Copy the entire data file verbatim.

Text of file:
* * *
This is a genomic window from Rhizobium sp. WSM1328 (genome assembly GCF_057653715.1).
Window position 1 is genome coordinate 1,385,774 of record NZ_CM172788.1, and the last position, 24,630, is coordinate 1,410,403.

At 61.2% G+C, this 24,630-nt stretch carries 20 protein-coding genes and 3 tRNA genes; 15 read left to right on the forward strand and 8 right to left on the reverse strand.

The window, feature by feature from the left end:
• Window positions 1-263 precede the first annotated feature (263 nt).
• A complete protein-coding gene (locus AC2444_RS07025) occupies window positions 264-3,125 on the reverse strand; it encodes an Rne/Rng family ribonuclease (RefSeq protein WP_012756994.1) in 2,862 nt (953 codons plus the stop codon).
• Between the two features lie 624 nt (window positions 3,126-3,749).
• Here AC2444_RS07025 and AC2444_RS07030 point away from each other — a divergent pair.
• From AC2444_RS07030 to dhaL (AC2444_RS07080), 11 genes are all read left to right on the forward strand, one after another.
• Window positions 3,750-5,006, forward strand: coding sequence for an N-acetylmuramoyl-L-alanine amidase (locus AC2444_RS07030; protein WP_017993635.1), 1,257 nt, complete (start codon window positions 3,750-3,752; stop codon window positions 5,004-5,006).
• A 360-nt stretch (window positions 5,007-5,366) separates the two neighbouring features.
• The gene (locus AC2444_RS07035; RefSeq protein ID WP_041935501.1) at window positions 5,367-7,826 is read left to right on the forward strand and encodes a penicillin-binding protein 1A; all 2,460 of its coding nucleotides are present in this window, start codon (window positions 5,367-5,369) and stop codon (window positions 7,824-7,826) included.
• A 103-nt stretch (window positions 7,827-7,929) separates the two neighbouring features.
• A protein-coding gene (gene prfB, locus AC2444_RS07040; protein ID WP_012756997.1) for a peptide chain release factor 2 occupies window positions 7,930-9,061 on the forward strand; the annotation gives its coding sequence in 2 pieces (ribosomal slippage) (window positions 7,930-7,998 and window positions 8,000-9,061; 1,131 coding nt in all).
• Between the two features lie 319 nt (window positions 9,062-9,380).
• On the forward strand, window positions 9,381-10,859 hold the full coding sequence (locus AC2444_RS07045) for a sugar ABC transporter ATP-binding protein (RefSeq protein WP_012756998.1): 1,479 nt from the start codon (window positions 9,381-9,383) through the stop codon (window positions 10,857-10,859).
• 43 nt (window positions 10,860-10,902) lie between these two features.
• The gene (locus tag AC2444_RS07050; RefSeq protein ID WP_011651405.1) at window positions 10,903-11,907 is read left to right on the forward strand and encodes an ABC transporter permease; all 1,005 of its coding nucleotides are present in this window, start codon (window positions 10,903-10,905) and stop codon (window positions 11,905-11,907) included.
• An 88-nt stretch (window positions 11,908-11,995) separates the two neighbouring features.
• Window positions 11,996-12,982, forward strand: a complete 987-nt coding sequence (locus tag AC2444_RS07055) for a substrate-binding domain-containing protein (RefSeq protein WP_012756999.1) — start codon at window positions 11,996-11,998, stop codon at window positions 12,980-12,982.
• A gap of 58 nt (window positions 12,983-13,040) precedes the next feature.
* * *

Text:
This is a genomic window from Rhizobium sp. WSM1328 (genome assembly GCF_057653715.1).
Window position 1 is genome coordinate 1,385,774 of record NZ_CM172788.1, and the last position, 24,630, is coordinate 1,410,403.

At 61.2% G+C, this 24,630-nt stretch carries 20 protein-coding genes and 3 tRNA genes; 15 read left to right on the forward strand and 8 right to left on the reverse strand.

The window, feature by feature from the left end:
• Window positions 1-263 precede the first annotated feature (263 nt).
• A complete protein-coding gene (locus AC2444_RS07025) occupies window positions 264-3,125 on the reverse strand; it encodes an Rne/Rng family ribonuclease (RefSeq protein WP_012756994.1) in 2,862 nt (953 codons plus the stop codon).
• Between the two features lie 624 nt (window positions 3,126-3,749).
• Here AC2444_RS07025 and AC2444_RS07030 point away from each other — a divergent pair.
• From AC2444_RS07030 to dhaL (AC2444_RS07080), 11 genes are all read left to right on the forward strand, one after another.
• Window positions 3,750-5,006, forward strand: coding sequence for an N-acetylmuramoyl-L-alanine amidase (locus AC2444_RS07030; protein WP_017993635.1), 1,257 nt, complete (start codon window positions 3,750-3,752; stop codon window positions 5,004-5,006).
• A 360-nt stretch (window positions 5,007-5,366) separates the two neighbouring features.
• The gene (locus AC2444_RS07035; RefSeq protein ID WP_041935501.1) at window positions 5,367-7,826 is read left to right on the forward strand and encodes a penicillin-binding protein 1A; all 2,460 of its coding nucleotides are present in this window, start codon (window positions 5,367-5,369) and stop codon (window positions 7,824-7,826) included.
• A 103-nt stretch (window positions 7,827-7,929) separates the two neighbouring features.
• A protein-coding gene (gene prfB, locus AC2444_RS07040; protein ID WP_012756997.1) for a peptide chain release factor 2 occupies window positions 7,930-9,061 on the forward strand; the annotation gives its coding sequence in 2 pieces (ribosomal slippage) (window positions 7,930-7,998 and window positions 8,000-9,061; 1,131 coding nt in all).
• Between the two features lie 319 nt (window positions 9,062-9,380).
• On the forward strand, window positions 9,381-10,859 hold the full coding sequence (locus AC2444_RS07045) for a sugar ABC transporter ATP-binding protein (RefSeq protein WP_012756998.1): 1,479 nt from the start codon (window positions 9,381-9,383) through the stop codon (window positions 10,857-10,859).
• 43 nt (window positions 10,860-10,902) lie between these two features.
• The gene (locus tag AC2444_RS07050; RefSeq protein ID WP_011651405.1) at window positions 10,903-11,907 is read left to right on the forward strand and encodes an ABC transporter permease; all 1,005 of its coding nucleotides are present in this window, start codon (window positions 10,903-10,905) and stop codon (window positions 11,905-11,907) included.
• An 88-nt stretch (window positions 11,908-11,995) separates the two neighbouring features.
• Window positions 11,996-12,982, forward strand: a complete 987-nt coding sequence (locus tag AC2444_RS07055) for a substrate-binding domain-containing protein (RefSeq protein WP_012756999.1) — start codon at window positions 11,996-11,998, stop codon at window positions 12,980-12,982.
• A gap of 58 nt (window positions 12,983-13,040) precedes the next feature.